The rest of the show picks up the themes of puzzlement and authority, with titles like Machine of Indeterminacy and Scrutiny. The first is half engine block and half photocopier, its interior rotors about to shred the resulting documents or you. The multiple video cameras of the second would amount to overkill, even were they not scrutinizing nothing but themselves. Maybe the final work, a simulated chain saw, has already rendered them superfluous. You may still feel obliged to empty your pockets of loose metal. If you are a collector, the dealer sure hopes so.

An all-seeing eye goes back to the heyday of, you know, theory—most notably to Michel Foucault and his metaphor of a panopticon, or prison centered around an observant authority. Been there, done that.

Paine’s insistent illusion evokes other threats as well, much as still more French theory reduced modern life to its “simulacra.” Is he seeing through the illusion, or does he see nothing beyond the observer? The exhibition title, “Denuded Lens,” might imply either one. Theory aside, this is art, in which illusion comports with beauty.

Is it also a little too much fun? Without its centerpiece, the chain saw would offer little more than the mock realism of Thomas Friedman’s Styrofoam acoustic guitar. Its hybrid machine’s might make little sense at all. Yet they challenge every public space that bears down on private needs. Paine leaves one wondering if anything lies unspoiled by human hands. Not even dysfunction offers an escape.

Paine has worked within a gallery before, on a pretend machine for making art and an artificial terrarium. He might seem now to have abandoned threats to planet earth or the whole idea of the “machine in the garden.” Yet he still holds out the promise of a wider and wilder world.

Who knows what lies beyond the checkpoint, in the twists and turns of airport corridors? The diorama trails off into an unseen private space, behind closed doors, unlike any departure gate I can name. Perhaps it is for frequent fliers like you.


Read more, now in a feature-length article on this site.

10.15.14 — Behind the Veil

What lies behind the veil? Canvas, of course, and Morris Louis leaves plenty of it exposed to light.

It was essential to his technique, of pouring layers of translucent color onto unprimed, unstretched cotton duck, and one example retains a gap that he never got around to filling. These are mural-scaled paintings, where fabric itself is the mural. One can imagine its novelty, amid the triumph of “all-over painting.” Color surrounds even the floating rectangles of Mark Rothko. Morris Louis's Beth Samach (Mnuchin gallery, 1958)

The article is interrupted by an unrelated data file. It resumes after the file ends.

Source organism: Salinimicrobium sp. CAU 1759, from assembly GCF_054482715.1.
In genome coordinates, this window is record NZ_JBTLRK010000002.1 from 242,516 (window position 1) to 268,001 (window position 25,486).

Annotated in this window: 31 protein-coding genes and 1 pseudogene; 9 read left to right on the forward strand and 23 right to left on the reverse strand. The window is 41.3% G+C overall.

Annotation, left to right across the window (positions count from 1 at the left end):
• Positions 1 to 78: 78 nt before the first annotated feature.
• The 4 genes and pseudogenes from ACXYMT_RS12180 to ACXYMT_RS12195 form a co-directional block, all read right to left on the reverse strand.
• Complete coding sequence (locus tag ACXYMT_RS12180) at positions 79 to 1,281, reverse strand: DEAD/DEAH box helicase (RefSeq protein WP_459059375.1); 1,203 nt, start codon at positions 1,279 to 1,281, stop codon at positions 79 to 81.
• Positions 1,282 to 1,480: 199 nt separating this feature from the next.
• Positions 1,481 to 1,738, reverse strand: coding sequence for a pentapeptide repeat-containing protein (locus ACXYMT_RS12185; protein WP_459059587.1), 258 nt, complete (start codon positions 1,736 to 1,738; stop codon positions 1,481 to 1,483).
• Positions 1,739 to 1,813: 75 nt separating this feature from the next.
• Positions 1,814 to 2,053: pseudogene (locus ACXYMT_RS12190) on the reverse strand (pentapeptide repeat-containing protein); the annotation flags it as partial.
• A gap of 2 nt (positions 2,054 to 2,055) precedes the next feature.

Still, one may not have time to appreciate the empty space, not when there is so much resplendent color. Up close to his Veils, at Mnuchin through October 18, the pigment sparkles in Magna, the acrylic resin made specially for him. Step back and it darkens, as overlapping layers intercept the light. Colors shift from point to point across the surface, so that even from a distance they offer an immersive experience, as they were for him. Color also gains mass, anchored to the bottom edge of the canvas. The veils broaden at the top, in the direction of the pour, like gigantic mushrooms.

Not that he intended the image, although this was 1958 into 1959, when the word mushroom went with clouds, and school kids were hiding under their desks. Yet Louis was quite comfortable with metaphor, even in the heyday of “pure painting.” He and Kenneth Noland got the idea of stains from Helen Frankenthaler, especially from her 1952 Mountains and Sea. The titles in his own series allude to veils and curtains, along with Grotto and Dawn. Did he think of canvas as a stage for the act of poured paint? What then would one see if one could draw aside the veil?

Maybe canvas, or maybe nothing—nothing beyond the veil itself. Look up to the very edge, for what might peek out from behind, and one sees more color. Color is his real subject, and it is startling.

Those deep blues, greens, purples, and browns began as light, unmixed colors, like bright orange. Veils may sound flimsy, and color-field painting has had to battle a reputation as lightweight compared to Abstract Expressionism before it and Minimalism to come, but these are not like the physical curtains that often heighten the illusion in trompe l’oeil painting. They are the thing itself.

Helen Frankenthaler was turning to acrylic as well, in relatively small paintings from 1962 and 1963. A nearby gallery focuses on the turn, at Gagosian and also through October 18, and there, too, one sees plenty of canvas. If the work looks downright sketchy after Louis, it was, she, too, conflated object and process. Her color was also gathering mass, as the fields nestle, jostle, and overlap. She now draws only with color, reaching more and more to the edge. These are perhaps her purest but also weakest abstractions, before a sensation of landscape returns in her finer work, but then remember the date.

They were not alone in demanding that painting become itself at last. Frank Stella was about to undertake his first black stripes, and the ultimate in black paintings from Ad Reinhardt were on their way. Canvas takes center stage for Louis in his later Unfurleds, but there, too, color defines image and object, pouring in from each side. Painting as material object took on a personal meaning as well. Notice the colorless stains, in resin and solvent that spread beyond the veil? One had better, for they contributed to his death from lung cancer in 1962, at age fifty.


Read more, now in a feature-length article on this site.